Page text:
Report: Broadcast Nets Dominate Web Video Advertising

Despite the massive scale of YouTube—100 million unique monthly viewers and billions of streams—it’s the old school broadcast networks that dominate online video advertising, claiming more than half the dollars in the market according to a recent report issued by the London, England-based media analyst firm Screen Digest.

The new report, “US Networks claim half of free online TV market” found that in 2008, ABC, CBS, NBC, Fox and Hulu (the joint video venture between News Corp., Disney and NBC Universal) pulled in $448 million in ad revenue, representing 53 percent of the online video market. The other 47 percent of ad revenue went to traditional Web portals, sports leagues and directly to content owners, said the report.

Screen Digest predicts that by 2013, this market will balloon to $1.45 billion, an increase of over 300 percent. However, to keep things in perspective, that figure is expected to represent just 2.2 percent of all US TV advertising revenue in 2013, and that’s after TV ad marketplace is expected to lose roughly $2 billion over the next four years.

Still, the fact that broadcasters are fueling this growth after many started late on the Web is significant (the new report echoes similar findings by Magna Global in a report issued in April). In fact, Screen Digest’s predicts a tough going for third-party aggregators like YouTube and struggling platforms such as Joost.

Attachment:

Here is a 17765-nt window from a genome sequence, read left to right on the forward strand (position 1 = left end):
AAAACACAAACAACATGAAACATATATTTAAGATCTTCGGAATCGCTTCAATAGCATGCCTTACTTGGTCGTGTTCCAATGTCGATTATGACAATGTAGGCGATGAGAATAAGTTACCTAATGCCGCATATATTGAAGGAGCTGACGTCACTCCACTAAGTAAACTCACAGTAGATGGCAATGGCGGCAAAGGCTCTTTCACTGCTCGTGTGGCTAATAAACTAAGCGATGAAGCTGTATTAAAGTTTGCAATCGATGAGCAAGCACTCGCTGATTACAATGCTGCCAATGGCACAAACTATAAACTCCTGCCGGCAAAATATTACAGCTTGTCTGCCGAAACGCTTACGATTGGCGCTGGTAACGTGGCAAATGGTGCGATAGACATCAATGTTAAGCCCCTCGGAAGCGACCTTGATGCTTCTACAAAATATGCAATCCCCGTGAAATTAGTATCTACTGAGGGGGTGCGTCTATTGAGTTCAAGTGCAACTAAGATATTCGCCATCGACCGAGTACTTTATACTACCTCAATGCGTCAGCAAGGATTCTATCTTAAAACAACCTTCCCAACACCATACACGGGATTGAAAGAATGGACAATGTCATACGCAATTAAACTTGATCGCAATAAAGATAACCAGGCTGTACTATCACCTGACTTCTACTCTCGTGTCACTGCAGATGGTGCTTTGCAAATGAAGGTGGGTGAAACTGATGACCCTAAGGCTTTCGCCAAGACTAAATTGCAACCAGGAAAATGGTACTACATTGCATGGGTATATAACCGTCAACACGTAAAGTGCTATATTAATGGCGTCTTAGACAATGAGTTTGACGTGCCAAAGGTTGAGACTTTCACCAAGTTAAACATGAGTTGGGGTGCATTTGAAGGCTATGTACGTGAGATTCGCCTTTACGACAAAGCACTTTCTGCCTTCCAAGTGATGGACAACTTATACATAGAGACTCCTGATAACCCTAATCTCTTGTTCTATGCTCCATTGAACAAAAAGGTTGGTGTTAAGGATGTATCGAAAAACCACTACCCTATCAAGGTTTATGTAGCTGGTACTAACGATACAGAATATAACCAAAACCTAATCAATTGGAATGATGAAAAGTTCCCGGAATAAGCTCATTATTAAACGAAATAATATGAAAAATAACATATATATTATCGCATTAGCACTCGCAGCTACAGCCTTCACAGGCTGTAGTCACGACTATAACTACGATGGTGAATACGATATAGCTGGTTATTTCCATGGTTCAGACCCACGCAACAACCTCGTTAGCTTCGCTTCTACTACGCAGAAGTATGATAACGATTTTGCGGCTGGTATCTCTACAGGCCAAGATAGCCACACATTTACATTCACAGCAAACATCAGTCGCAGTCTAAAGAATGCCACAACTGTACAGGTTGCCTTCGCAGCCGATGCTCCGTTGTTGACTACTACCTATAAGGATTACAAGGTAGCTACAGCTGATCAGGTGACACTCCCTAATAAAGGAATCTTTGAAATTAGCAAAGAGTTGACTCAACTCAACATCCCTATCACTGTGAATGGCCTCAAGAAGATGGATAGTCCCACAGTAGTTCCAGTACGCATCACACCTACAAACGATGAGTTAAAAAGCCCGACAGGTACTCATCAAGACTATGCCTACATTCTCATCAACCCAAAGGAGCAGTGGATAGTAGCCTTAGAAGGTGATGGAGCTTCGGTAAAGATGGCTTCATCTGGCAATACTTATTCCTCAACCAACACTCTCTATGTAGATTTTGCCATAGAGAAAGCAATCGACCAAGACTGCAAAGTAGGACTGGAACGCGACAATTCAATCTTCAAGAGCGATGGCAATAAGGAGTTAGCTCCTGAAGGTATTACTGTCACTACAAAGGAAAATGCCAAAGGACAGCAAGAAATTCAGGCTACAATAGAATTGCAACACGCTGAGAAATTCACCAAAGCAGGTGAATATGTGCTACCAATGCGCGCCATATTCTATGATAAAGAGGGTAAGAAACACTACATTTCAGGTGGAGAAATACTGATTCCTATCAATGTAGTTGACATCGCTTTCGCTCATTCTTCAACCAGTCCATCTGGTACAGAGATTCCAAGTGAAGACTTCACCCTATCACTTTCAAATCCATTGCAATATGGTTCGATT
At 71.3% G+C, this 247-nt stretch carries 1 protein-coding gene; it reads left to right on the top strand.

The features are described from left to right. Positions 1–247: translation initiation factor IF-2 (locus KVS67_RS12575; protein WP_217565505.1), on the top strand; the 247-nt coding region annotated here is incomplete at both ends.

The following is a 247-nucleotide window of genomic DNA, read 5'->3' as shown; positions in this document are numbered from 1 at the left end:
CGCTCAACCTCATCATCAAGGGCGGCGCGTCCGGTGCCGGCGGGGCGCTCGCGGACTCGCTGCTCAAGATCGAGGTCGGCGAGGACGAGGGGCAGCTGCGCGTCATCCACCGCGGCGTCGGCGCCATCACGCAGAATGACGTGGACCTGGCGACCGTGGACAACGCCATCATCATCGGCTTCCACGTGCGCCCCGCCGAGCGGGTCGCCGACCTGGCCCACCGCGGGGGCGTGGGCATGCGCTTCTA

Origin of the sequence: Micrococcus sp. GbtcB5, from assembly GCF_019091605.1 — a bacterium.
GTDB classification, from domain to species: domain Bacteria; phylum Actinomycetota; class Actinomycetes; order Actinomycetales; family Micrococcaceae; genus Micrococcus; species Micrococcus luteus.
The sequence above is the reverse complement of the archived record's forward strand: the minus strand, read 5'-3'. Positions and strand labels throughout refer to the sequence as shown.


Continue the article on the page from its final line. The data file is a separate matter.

Those companies, “which have no direct vertical affiliation with major rights holders, nor direct access to premium content rights, will struggle to aggregate ad-supported movies and TV shows,” says the report. So, despite a recent effort by YouTube to expand into long-form, ad-supported content, Screen Digest predicts that “The Hollywood Studios and major rights holders will continue to limit such deals”–focusing on their own Web video platforms, such as he CBS Audience Network and Sony Pictures’ Crackle.

What should third party aggregators do?  Screen Digest recommends either pushing their own original content, or getting out of the aggregation business to focusing on technology or new advertising services.